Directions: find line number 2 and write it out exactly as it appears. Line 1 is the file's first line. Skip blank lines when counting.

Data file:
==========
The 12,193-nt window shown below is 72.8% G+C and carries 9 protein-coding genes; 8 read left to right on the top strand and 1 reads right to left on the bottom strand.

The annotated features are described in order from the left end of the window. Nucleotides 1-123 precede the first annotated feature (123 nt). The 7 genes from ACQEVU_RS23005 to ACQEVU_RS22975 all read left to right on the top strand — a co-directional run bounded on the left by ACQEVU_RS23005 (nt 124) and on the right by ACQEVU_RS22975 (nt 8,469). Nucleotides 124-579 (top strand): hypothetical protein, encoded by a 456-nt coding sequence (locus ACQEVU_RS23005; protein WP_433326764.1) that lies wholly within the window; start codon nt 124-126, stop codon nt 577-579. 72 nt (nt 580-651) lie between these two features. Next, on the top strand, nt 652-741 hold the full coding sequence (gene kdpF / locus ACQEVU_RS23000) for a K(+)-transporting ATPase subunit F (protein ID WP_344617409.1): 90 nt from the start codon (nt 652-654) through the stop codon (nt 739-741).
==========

The annotated features are described in order from the left end of the window. Nucleotides 1-123 precede the first annotated feature (123 nt). The 7 genes from ACQEVU_RS23005 to ACQEVU_RS22975 all read left to right on the top strand — a co-directional run bounded on the left by ACQEVU_RS23005 (nt 124) and on the right by ACQEVU_RS22975 (nt 8,469). Nucleotides 124-579 (top strand): hypothetical protein, encoded by a 456-nt coding sequence (locus ACQEVU_RS23005; protein WP_433326764.1) that lies wholly within the window; start codon nt 124-126, stop codon nt 577-579. 72 nt (nt 580-651) lie between these two features. Next, on the top strand, nt 652-741 hold the full coding sequence (gene kdpF / locus ACQEVU_RS23000) for a K(+)-transporting ATPase subunit F (protein ID WP_344617409.1): 90 nt from the start codon (nt 652-654) through the stop codon (nt 739-741).